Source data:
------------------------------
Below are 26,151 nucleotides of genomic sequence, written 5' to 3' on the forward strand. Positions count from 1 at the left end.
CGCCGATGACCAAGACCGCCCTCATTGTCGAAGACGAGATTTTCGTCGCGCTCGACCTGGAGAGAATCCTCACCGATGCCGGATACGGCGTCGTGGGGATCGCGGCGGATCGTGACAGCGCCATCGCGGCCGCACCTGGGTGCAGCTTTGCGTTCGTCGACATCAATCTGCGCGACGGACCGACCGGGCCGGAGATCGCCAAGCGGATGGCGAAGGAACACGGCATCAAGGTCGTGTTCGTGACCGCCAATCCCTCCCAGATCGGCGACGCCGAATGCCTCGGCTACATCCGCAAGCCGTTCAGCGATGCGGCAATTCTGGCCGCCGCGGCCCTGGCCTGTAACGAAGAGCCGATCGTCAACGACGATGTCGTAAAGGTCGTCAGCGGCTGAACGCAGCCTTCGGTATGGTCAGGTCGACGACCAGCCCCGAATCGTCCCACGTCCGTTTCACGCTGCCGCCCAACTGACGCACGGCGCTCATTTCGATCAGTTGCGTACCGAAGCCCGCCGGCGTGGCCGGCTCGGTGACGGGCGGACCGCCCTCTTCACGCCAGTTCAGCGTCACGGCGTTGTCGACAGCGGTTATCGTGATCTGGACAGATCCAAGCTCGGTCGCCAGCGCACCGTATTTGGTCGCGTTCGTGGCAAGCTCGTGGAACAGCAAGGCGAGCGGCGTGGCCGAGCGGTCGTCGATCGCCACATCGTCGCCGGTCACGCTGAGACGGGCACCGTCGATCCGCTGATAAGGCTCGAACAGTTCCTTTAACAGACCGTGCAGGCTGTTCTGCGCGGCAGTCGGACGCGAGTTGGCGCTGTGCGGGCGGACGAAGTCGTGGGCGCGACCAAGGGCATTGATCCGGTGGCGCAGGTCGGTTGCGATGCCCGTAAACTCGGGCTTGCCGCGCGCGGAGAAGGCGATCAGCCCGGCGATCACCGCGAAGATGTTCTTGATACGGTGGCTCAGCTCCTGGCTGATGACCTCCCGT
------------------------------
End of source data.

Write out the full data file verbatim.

Below are 26,151 nucleotides of genomic sequence, written 5' to 3' on the forward strand. Positions count from 1 at the left end.
CGCCGATGACCAAGACCGCCCTCATTGTCGAAGACGAGATTTTCGTCGCGCTCGACCTGGAGAGAATCCTCACCGATGCCGGATACGGCGTCGTGGGGATCGCGGCGGATCGTGACAGCGCCATCGCGGCCGCACCTGGGTGCAGCTTTGCGTTCGTCGACATCAATCTGCGCGACGGACCGACCGGGCCGGAGATCGCCAAGCGGATGGCGAAGGAACACGGCATCAAGGTCGTGTTCGTGACCGCCAATCCCTCCCAGATCGGCGACGCCGAATGCCTCGGCTACATCCGCAAGCCGTTCAGCGATGCGGCAATTCTGGCCGCCGCGGCCCTGGCCTGTAACGAAGAGCCGATCGTCAACGACGATGTCGTAAAGGTCGTCAGCGGCTGAACGCAGCCTTCGGTATGGTCAGGTCGACGACCAGCCCCGAATCGTCCCACGTCCGTTTCACGCTGCCGCCCAACTGACGCACGGCGCTCATTTCGATCAGTTGCGTACCGAAGCCCGCCGGCGTGGCCGGCTCGGTGACGGGCGGACCGCCCTCTTCACGCCAGTTCAGCGTCACGGCGTTGTCGACAGCGGTTATCGTGATCTGGACAGATCCAAGCTCGGTCGCCAGCGCACCGTATTTGGTCGCGTTCGTGGCAAGCTCGTGGAACAGCAAGGCGAGCGGCGTGGCCGAGCGGTCGTCGATCGCCACATCGTCGCCGGTCACGCTGAGACGGGCACCGTCGATCCGCTGATAAGGCTCGAACAGTTCCTTTAACAGACCGTGCAGGCTGTTCTGCGCGGCAGTCGGACGCGAGTTGGCGCTGTGCGGGCGGACGAAGTCGTGGGCGCGACCAAGGGCATTGATCCGGTGGCGCAGGTCGGTTGCGATGCCCGTAAACTCGGGCTTGCCGCGCGCGGAGAAGGCGATCAGCCCGGCGATCACCGCGAAGATGTTCTTGATACGGTGGCTCAGCTCCTGGCTGATGACCTCCCGT